All judges in the federal judicial system are appointed by the President of the United States and must be confirmed by the Senate. Justices to the Supreme Court and normally the Courts of Appeals are hand picked by the President, usually with the advice of his chief of staff, attorney general, or other legal adviser. There is no particular qualification, although most recent Supreme Court justices have either been federal judges or had substantial experience practicing before Federal Courts. District Judges, Judges to the Tax Court, Court of Claims, etc. are also appointed by the President, but usually with advice from another group, such as the IRS. When District Judges and U.S. Magistrates are appointed, the President normally consults with the senior Senator from that area, or the Senator from that area who is a member of his political party and receives suggestions from him/her.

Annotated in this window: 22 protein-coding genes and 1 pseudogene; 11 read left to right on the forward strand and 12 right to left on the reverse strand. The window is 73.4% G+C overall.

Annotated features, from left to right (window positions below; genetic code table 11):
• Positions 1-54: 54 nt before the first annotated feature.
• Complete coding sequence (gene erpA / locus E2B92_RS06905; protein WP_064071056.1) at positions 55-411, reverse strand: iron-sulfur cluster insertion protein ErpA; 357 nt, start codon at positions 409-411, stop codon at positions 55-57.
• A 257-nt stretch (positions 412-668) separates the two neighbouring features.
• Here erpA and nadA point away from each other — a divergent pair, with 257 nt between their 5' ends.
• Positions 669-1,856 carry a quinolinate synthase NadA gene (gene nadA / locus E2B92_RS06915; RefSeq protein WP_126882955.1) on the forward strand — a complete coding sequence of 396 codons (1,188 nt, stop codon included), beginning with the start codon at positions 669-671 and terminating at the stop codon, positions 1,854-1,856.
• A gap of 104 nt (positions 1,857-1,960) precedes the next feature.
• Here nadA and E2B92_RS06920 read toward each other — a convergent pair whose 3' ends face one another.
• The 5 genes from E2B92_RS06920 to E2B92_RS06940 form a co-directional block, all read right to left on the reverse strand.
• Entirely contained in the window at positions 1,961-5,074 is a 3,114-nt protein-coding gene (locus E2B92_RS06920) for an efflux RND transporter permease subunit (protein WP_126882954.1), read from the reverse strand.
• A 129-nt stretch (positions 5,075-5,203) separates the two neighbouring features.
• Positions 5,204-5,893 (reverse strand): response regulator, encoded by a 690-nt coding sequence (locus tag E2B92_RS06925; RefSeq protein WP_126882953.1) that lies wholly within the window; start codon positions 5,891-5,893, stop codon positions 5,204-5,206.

State judges are appointed in a number of ways. In some states, they are chosen/elected by the legislature of the state. Not surprisingly, in that instance, almost all judges were once members of the legislature. In other states, they are appointed by the Governor with the consent of the legislature, much as in the federal system, in still others they are elected by the populace in a general election.
The link below, from the American Judicature Society can provide you with more detailed information.